Festival-goers were dressed for rain and low temperatures at Pori Jazz on Thursday, 14 July. The weather is forecast to take a turn for the better this week, with temperatures to rise to 26–27°C in many parts of Finland on Friday, according to Helsingin Sanomat. (Petri Hakosalo – Lehtikuva)


TEMPERATURES in Finland have been significantly lower than usual in recent days.

That is about to change this week, though, as temperatures are forecast to rise to 25°C or higher in large parts of the country midway into the week, Ville Siiskonen, a meteorologist at the Finnish Meteorological Institute (FMI), stated to Helsingin Sanomat on Sunday.

The mercury will remain fairly low both today and tomorrow, although it may climb over 20°C in southwestern parts of Finland. The possibility of rain and thunder is high particularly for northern areas and areas along the eastern border.

“Showers are still expected here and there pretty much all over the country on Tuesday,” said Siiskonen.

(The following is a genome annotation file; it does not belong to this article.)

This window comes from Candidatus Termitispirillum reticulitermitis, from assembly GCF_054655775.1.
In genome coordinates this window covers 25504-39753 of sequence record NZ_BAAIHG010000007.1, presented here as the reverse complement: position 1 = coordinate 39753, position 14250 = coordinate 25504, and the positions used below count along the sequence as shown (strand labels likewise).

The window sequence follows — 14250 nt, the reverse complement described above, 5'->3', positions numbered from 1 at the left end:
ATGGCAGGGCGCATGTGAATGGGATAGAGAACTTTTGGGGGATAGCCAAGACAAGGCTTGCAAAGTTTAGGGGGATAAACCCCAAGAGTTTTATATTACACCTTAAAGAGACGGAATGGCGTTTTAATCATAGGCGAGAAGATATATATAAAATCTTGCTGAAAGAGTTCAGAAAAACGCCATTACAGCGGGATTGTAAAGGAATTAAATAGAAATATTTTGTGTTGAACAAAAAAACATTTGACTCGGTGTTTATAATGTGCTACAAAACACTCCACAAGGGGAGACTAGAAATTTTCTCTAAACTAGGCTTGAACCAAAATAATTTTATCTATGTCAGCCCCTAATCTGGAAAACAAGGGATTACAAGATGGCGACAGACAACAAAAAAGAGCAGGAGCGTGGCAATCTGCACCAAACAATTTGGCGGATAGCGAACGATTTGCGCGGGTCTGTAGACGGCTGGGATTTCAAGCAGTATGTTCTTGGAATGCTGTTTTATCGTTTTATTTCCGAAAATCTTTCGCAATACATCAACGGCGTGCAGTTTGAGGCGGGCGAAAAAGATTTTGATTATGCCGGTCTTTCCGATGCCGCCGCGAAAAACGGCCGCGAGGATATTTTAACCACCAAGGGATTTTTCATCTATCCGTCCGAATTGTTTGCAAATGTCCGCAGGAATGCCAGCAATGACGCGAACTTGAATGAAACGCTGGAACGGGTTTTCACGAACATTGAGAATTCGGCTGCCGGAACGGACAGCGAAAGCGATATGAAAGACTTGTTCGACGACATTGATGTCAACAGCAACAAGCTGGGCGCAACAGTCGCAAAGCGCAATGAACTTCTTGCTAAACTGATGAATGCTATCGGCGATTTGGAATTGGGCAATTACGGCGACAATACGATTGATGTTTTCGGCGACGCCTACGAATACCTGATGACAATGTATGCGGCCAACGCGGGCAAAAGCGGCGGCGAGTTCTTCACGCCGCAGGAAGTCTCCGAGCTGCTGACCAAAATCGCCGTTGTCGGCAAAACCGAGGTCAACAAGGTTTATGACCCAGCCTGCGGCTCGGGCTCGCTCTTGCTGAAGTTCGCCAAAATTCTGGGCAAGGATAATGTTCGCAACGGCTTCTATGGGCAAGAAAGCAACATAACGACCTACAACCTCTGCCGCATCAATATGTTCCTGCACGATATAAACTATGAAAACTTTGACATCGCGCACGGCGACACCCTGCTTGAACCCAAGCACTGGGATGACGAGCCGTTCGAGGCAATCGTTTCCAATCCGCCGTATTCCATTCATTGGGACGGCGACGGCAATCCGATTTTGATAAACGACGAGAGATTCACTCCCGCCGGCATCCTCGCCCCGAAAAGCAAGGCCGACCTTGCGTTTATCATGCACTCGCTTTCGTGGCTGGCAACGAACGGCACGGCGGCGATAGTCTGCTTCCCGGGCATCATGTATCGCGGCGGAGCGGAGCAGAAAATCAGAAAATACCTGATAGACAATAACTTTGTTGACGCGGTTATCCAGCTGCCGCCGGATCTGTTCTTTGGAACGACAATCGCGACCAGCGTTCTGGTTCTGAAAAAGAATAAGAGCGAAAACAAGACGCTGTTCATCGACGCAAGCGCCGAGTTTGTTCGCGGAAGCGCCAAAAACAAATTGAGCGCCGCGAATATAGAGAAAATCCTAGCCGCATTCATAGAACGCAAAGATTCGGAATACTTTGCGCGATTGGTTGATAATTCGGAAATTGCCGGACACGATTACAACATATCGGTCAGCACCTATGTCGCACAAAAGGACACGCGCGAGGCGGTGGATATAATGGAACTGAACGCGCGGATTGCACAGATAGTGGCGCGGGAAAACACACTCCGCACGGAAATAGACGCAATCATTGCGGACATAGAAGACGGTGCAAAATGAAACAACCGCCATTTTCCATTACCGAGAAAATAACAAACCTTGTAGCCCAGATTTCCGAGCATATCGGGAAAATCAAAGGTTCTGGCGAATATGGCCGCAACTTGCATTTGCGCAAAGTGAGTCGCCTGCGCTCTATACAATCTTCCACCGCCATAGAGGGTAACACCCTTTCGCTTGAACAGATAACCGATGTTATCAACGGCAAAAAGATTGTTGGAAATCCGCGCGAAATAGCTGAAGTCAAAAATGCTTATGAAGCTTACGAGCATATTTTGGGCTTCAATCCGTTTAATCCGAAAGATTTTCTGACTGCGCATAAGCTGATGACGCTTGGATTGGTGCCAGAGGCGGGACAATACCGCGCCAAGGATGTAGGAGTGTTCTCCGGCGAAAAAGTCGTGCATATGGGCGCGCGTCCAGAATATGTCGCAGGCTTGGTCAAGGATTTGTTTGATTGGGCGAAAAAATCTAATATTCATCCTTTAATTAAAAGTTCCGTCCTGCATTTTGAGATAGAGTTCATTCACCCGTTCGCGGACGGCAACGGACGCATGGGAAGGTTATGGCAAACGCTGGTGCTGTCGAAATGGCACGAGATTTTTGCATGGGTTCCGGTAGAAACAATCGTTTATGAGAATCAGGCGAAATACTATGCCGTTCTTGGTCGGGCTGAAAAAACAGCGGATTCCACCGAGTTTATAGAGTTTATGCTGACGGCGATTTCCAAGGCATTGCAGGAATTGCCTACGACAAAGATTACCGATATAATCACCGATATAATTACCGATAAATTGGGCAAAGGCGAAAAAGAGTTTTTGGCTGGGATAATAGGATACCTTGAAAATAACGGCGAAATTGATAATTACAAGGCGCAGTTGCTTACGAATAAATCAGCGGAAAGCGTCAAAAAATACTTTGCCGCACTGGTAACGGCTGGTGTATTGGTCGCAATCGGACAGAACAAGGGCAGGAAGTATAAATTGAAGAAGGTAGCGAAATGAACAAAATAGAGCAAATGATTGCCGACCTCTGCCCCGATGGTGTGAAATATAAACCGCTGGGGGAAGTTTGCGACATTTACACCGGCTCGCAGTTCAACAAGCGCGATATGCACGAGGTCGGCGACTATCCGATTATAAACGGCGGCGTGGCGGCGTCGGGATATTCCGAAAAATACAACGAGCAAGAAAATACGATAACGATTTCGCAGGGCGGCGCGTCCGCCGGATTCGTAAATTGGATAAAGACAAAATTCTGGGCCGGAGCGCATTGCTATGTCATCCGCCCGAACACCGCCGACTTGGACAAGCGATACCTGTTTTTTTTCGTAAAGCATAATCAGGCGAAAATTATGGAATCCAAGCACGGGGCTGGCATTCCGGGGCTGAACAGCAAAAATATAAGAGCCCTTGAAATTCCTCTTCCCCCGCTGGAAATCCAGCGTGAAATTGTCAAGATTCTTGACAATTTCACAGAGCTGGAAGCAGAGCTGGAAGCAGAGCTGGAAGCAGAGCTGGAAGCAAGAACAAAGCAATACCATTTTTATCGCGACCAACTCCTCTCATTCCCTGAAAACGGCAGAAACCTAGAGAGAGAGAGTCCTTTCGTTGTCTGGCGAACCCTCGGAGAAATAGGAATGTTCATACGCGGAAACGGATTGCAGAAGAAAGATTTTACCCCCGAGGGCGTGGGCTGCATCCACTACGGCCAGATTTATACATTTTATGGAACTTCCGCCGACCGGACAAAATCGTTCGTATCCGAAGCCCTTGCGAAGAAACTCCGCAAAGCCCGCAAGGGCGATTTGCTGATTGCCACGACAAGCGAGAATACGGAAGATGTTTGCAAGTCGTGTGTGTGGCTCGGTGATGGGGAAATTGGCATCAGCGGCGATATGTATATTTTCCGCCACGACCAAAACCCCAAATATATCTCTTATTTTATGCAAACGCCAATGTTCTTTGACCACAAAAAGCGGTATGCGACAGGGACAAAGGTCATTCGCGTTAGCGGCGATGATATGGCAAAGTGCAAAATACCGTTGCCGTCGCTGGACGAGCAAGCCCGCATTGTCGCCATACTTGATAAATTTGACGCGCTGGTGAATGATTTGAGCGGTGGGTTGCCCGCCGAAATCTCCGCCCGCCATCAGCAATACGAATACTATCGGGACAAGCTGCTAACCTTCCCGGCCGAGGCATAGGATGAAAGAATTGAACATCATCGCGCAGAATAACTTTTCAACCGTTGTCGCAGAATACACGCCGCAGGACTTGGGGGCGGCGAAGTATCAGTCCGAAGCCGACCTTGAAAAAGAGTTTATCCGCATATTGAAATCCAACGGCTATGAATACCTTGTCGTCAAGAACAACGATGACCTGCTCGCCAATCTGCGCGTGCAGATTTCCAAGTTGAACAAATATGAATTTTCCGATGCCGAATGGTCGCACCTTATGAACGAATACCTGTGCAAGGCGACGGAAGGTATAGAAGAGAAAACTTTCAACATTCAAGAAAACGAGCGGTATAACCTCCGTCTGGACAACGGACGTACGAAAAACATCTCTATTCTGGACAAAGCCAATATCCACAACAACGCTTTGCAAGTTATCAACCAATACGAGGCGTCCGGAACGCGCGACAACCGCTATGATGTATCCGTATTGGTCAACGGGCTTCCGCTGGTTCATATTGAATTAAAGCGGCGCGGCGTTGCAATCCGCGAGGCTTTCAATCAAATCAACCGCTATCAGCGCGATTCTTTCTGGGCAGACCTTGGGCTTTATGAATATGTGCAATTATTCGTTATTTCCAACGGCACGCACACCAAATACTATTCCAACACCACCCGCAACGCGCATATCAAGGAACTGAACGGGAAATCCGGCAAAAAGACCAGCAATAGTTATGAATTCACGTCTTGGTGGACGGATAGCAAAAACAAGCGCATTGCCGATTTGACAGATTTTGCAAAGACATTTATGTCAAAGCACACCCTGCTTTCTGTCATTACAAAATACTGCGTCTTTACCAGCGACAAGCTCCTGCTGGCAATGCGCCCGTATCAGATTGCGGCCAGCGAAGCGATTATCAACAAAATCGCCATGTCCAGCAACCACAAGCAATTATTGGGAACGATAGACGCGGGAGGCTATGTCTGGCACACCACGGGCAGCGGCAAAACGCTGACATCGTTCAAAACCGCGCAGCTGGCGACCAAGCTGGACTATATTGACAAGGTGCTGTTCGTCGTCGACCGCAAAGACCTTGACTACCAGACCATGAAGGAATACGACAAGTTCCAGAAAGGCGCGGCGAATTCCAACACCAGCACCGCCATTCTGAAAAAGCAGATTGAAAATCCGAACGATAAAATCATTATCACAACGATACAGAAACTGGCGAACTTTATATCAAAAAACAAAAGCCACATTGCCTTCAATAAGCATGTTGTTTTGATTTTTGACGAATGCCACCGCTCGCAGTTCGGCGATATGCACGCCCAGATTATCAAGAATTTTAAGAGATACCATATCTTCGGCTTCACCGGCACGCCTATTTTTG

The weather will take a turn for the better on Wednesday, following the arrival of a front of warm air from Western Europe. While the front is forecast to push temperatures as high as 40°C in, for example, Great Britain, it is to cool down as it tracks north-east toward Finland. Scattered showers remain a possibility in eastern parts of the country.

“On Wednesday, the highest temperatures will be in southwestern parts of the country: up to 23°C.”

On Thursday, the mercury is presently forecast to climb over the 25°C-mark in large parts of the country, possibly as high as 27°C in south-western parts of the country. The mean temperatures will be two to three degrees and the daily highs two to five degrees higher than usual, according to Siiskonen.

Friday, however, may be even warmer, with temperatures of 25°C or higher forecast for most parts of Finland.

“Temperatures in many areas will rise to 26 and 27 degrees on Friday. This goes also for northern parts of the country,” told Siiskonen.

The weather is expected to remain good over the weekend, although the likelihood of rain will increase in different parts of Finland.

Aleksi Teivainen – HT